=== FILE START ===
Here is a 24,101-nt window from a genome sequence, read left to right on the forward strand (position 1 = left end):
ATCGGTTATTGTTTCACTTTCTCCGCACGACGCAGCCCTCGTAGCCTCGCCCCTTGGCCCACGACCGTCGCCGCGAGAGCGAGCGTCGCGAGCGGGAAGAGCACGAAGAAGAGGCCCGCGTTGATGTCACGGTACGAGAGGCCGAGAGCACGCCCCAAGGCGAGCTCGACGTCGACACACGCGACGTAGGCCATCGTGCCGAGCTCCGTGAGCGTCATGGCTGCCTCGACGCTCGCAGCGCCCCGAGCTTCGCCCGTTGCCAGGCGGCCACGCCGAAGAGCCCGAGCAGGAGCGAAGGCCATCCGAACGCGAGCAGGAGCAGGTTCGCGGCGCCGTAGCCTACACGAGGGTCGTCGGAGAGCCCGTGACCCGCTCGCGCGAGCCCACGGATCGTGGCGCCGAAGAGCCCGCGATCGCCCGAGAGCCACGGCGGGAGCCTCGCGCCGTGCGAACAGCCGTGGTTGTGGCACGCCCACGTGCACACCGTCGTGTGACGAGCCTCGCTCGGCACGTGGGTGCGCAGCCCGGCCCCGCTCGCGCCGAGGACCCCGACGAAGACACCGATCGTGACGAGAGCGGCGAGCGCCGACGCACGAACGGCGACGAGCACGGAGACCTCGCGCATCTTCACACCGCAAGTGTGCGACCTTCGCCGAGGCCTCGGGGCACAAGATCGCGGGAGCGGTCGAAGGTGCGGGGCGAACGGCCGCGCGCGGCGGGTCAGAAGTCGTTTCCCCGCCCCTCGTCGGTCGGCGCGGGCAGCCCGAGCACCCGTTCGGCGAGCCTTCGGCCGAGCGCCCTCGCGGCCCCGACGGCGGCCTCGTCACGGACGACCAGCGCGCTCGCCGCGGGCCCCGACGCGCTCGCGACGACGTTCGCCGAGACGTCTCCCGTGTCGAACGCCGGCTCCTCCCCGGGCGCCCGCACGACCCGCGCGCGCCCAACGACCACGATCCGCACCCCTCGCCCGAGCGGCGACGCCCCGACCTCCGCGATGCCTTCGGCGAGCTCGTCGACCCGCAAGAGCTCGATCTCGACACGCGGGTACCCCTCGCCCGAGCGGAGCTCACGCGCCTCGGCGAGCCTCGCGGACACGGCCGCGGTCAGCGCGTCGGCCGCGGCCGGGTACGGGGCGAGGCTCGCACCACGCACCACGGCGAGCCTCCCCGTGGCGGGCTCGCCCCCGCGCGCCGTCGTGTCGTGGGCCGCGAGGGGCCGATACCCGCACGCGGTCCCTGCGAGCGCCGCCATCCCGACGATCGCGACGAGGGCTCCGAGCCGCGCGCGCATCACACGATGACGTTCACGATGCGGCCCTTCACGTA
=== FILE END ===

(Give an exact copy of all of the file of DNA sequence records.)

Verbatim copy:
Here is a 24,101-nt window from a genome sequence, read left to right on the forward strand (position 1 = left end):
ATCGGTTATTGTTTCACTTTCTCCGCACGACGCAGCCCTCGTAGCCTCGCCCCTTGGCCCACGACCGTCGCCGCGAGAGCGAGCGTCGCGAGCGGGAAGAGCACGAAGAAGAGGCCCGCGTTGATGTCACGGTACGAGAGGCCGAGAGCACGCCCCAAGGCGAGCTCGACGTCGACACACGCGACGTAGGCCATCGTGCCGAGCTCCGTGAGCGTCATGGCTGCCTCGACGCTCGCAGCGCCCCGAGCTTCGCCCGTTGCCAGGCGGCCACGCCGAAGAGCCCGAGCAGGAGCGAAGGCCATCCGAACGCGAGCAGGAGCAGGTTCGCGGCGCCGTAGCCTACACGAGGGTCGTCGGAGAGCCCGTGACCCGCTCGCGCGAGCCCACGGATCGTGGCGCCGAAGAGCCCGCGATCGCCCGAGAGCCACGGCGGGAGCCTCGCGCCGTGCGAACAGCCGTGGTTGTGGCACGCCCACGTGCACACCGTCGTGTGACGAGCCTCGCTCGGCACGTGGGTGCGCAGCCCGGCCCCGCTCGCGCCGAGGACCCCGACGAAGACACCGATCGTGACGAGAGCGGCGAGCGCCGACGCACGAACGGCGACGAGCACGGAGACCTCGCGCATCTTCACACCGCAAGTGTGCGACCTTCGCCGAGGCCTCGGGGCACAAGATCGCGGGAGCGGTCGAAGGTGCGGGGCGAACGGCCGCGCGCGGCGGGTCAGAAGTCGTTTCCCCGCCCCTCGTCGGTCGGCGCGGGCAGCCCGAGCACCCGTTCGGCGAGCCTTCGGCCGAGCGCCCTCGCGGCCCCGACGGCGGCCTCGTCACGGACGACCAGCGCGCTCGCCGCGGGCCCCGACGCGCTCGCGACGACGTTCGCCGAGACGTCTCCCGTGTCGAACGCCGGCTCCTCCCCGGGCGCCCGCACGACCCGCGCGCGCCCAACGACCACGATCCGCACCCCTCGCCCGAGCGGCGACGCCCCGACCTCCGCGATGCCTTCGGCGAGCTCGTCGACCCGCAAGAGCTCGATCTCGACACGCGGGTACCCCTCGCCCGAGCGGAGCTCACGCGCCTCGGCGAGCCTCGCGGACACGGCCGCGGTCAGCGCGTCGGCCGCGGCCGGGTACGGGGCGAGGCTCGCACCACGCACCACGGCGAGCCTCCCCGTGGCGGGCTCGCCCCCGCGCGCCGTCGTGTCGTGGGCCGCGAGGGGCCGATACCCGCACGCGGTCCCTGCGAGCGCCGCCATCCCGACGATCGCGACGAGGGCTCCGAGCCGCGCGCGCATCACACGATGACGTTCACGATGCGGCCCTTCACGTA